The Movie

bibiThey were making my children’s play into a movie.

Perhaps it was a slightly peculiar choice, but after all, what do I know?

Big production, too.

It was to be out next July.

Is July a good month for movies? No idea, really. Continue reading


Davide Mana’s Behind the Copper Mask


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Do you remember when I told you about my copper mask – oh well, the Chorus’ copper mask in Shakespeare in Words? And how my friend Davide – he of Karavansara – said there was a story in there, and he’d write it for Halloween?

Well, he’s done it.

Not that I’m terribly surprised, mind: the man has proved again and again that he can put together a good story by whatever deadline he gives himself – and so a Halloween story it was… Continue reading

Kickstarting Kidnapped

From the 1917 Moving Picture World Review – thank you, Fritzi!

Do you remember when we discussed Kidnapped films for the Swashaton? Do you remember how Fritzi Kramer of Movies Silently shared with me her research about the 1917 silent version – with Robert Cain wearing the silver buttons?

What I didn’t tell you back then, because it was a secret, is that there was a project behind Fritzi’s research… and now the moment has come to reveal it: Fritzi is crowdfunding a DVD release of the 1917 Kidnapped! Continue reading

The Odyssey of the Captain Fracasse


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Théophile Gautier first promised The Captain Fracasse to his readers in 1836, when he had yet to put pen to paper.

What he wanted to do, was a picaresque, baroque tale, in the way of Scarron and Scudery… only, he must not have wanted it too much, because in 1845, when he signed a publishing contract (and received a substantial advance), he forgot to mention that he still had to write a single word of the novel. Worse still, he kept procrastinating for years, while the publisher Buloz grew understandably nervous… Continue reading

Osborne Vs. Ravel


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A musical little post – and a slightly hasty one, because Shakespeare in Words with fire*- but really, read this wonderful article**: Steven Osborne tells of how he conquered Ravel‘s Gaspard de la Nuit.

Don’t you love it when a window opens on someone’s creative process? This is not just about music. It’s the journey of a (stellar) performer tackling the highest heighths of difficulty in his field – told with humour and passion. About a master wondering at great art and, in his own words, wrestling with it.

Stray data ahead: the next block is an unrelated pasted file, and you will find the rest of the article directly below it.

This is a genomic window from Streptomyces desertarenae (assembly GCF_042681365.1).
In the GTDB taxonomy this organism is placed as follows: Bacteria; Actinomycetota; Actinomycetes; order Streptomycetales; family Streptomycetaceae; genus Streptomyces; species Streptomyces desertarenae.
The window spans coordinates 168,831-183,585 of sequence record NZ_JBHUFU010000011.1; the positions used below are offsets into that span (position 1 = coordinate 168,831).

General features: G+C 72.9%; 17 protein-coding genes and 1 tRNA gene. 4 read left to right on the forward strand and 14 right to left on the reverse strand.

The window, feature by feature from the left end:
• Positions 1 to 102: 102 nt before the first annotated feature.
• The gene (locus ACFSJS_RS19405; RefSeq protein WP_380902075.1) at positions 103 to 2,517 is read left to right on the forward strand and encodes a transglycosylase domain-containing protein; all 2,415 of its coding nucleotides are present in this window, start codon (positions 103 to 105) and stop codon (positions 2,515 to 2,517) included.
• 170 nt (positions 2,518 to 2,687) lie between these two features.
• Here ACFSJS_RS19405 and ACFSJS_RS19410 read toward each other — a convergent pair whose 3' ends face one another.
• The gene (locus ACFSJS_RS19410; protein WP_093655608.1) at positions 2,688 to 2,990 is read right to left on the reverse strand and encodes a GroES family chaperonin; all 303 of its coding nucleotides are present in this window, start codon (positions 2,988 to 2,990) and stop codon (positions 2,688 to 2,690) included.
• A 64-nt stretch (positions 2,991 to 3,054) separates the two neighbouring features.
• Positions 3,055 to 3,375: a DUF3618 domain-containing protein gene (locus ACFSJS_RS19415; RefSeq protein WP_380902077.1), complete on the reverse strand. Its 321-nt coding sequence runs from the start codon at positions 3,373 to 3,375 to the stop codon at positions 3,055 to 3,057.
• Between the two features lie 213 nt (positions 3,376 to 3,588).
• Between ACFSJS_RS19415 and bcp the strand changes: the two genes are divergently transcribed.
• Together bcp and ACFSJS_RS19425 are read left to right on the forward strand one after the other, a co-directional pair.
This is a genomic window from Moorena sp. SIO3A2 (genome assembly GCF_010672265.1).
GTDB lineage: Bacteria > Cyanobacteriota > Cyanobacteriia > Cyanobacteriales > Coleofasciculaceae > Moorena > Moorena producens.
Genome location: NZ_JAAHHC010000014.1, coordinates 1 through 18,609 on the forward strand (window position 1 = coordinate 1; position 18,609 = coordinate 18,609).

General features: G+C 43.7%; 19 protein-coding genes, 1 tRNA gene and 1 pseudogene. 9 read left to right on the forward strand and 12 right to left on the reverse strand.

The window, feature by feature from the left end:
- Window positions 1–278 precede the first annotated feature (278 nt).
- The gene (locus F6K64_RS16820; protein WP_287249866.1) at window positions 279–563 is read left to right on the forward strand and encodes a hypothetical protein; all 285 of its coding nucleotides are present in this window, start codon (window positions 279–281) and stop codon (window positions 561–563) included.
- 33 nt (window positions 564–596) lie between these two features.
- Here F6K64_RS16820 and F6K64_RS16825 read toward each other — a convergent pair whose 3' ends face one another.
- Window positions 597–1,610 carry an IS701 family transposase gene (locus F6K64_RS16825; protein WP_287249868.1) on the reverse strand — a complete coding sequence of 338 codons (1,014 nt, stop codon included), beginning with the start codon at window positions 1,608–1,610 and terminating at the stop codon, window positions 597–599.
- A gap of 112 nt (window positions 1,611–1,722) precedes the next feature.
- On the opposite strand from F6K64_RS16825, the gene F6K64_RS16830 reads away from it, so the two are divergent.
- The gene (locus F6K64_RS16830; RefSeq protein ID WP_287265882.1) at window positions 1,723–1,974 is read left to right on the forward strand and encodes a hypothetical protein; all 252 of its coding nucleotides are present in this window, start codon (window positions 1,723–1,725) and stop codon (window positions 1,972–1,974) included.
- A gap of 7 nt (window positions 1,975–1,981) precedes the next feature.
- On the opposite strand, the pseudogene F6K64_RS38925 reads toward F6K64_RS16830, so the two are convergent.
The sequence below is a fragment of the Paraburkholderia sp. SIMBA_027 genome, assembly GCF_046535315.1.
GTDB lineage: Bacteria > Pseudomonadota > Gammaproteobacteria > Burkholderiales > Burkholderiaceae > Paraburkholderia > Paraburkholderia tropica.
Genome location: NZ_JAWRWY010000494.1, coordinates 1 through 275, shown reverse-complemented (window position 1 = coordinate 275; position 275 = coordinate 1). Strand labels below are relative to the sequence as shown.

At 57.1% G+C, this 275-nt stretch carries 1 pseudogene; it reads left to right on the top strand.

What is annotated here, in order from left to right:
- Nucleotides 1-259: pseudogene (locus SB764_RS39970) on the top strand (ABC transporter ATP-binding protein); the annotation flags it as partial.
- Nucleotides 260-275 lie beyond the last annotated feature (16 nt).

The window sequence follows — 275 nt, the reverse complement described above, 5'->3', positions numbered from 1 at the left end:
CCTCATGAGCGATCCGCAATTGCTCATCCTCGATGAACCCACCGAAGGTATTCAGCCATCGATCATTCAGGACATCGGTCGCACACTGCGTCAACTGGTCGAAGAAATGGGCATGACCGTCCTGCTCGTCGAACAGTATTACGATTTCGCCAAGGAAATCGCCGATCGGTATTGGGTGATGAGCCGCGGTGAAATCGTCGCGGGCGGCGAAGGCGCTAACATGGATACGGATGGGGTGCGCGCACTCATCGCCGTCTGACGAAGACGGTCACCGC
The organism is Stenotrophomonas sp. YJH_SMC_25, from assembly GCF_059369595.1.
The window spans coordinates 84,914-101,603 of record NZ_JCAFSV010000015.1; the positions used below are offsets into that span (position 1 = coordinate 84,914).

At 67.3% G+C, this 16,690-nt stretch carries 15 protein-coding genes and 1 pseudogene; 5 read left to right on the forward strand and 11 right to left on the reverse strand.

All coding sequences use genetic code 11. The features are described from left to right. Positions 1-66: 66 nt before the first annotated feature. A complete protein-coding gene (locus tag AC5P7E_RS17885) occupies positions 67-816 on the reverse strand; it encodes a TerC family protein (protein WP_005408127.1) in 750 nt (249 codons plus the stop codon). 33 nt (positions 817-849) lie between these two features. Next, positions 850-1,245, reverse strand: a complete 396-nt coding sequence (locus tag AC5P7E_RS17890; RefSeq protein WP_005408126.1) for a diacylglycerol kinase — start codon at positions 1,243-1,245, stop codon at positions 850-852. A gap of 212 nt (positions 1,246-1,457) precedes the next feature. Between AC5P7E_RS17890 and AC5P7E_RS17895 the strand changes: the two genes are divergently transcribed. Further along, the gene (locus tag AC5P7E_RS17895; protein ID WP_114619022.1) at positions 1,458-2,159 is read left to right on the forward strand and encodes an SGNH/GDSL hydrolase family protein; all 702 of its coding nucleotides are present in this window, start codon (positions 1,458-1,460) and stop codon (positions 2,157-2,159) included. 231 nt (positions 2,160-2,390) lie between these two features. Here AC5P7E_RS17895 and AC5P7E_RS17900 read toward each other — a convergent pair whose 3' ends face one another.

I hope you’ll find the read as delightful and inspiring as I did.


* Yes, well. I’ll tell you about it…

** Thanks for sharing, M.!Salva


Of History, Oil, and Serendipity


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Says Diana Gabaldon, in her introduction to P.F. Chisholm’s brilliant A Plague of Angels*:

One historical author of my acquaintance describes something she calls “historical serendipity.” This is the condition of knowing one’s period so well and so intimately that when one reaches a point in the story where it’s necessary to… (gasp) make something up, one’s fictional choices are not only historically plausible – but very often turn out to be the ex post facto honest-to-goodness truth, as well.

Did it ever happen to you? Continue reading

Oh my ears and whiskers…


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I’m late – sorry, sorry, sorry! It’s not that I forgot to post, but…

Frantic days, hectic week. We’re debuting Carlo Emilio Gadda’s Quer Pasticciaccio Brutto de Via Merulana (That Awful Mess on Via Merulana) on Saturday, and we have dress rehearsal in little more than an hour, and everything – but everything – has happened, ranging from the hilarious to the highly depressing, so much so that we weren’t even quite sure we could début at all until the other day, and is this ever a run-on sentence! Continue reading

Tumbleweeding at Shakespeare & Co.


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I’ve been thinking, it’s high time I went back to the Saturday Tidbits – as promised by the blackboard here on the left… so, here we go: a Saturday Tidbit.

Did you that know you can go to Paris and stay for free at Shakespeare and Company, the famous Rive Gauche bookshop, in exchange for a few hours of work and reading? Continue reading